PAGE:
Thus the study of Samuel Johnson is seen to be something more than the enjoyment of a great clubman and a great diner-out whose conversational exploits have been uniquely described by a great literary artist. Johnson's personality presents many facets and many paradoxes. The man whose character and opinions have delighted, and continue to delight, great multitudes of readers, was a man to whom life was something to be endured rather than enjoyed; and those against whom he displayed his most violent prejudices — Whigs, Americans, Atheists, Scotsmen — are among his most faithful worshippers. When Goldsmith proposed some additions to the Club, since the existing members had travelled over one another's minds, Johnson flashed out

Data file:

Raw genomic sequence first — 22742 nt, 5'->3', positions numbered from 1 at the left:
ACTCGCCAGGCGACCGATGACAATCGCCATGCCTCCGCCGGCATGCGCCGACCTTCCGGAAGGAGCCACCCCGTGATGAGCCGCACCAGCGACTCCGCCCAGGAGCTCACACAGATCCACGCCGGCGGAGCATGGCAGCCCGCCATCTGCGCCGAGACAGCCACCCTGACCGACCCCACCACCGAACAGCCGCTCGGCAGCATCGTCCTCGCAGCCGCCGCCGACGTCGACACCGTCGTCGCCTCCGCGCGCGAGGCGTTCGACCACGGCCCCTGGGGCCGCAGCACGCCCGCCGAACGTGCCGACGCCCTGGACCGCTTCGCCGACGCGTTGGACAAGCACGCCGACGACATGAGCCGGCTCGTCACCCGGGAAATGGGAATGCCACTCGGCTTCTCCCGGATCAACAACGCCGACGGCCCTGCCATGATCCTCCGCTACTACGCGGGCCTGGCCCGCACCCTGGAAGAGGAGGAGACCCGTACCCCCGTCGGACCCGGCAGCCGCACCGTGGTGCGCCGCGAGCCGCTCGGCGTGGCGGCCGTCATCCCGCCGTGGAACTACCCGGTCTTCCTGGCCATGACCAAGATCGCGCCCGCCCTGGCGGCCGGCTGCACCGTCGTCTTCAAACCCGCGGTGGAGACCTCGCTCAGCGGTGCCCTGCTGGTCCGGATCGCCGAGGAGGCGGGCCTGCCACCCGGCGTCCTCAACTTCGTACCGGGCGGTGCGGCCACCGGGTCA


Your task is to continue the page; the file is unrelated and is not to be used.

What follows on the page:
'Sir, you have not travelled over my mind, I assure you'.
Nor, perhaps, have we.
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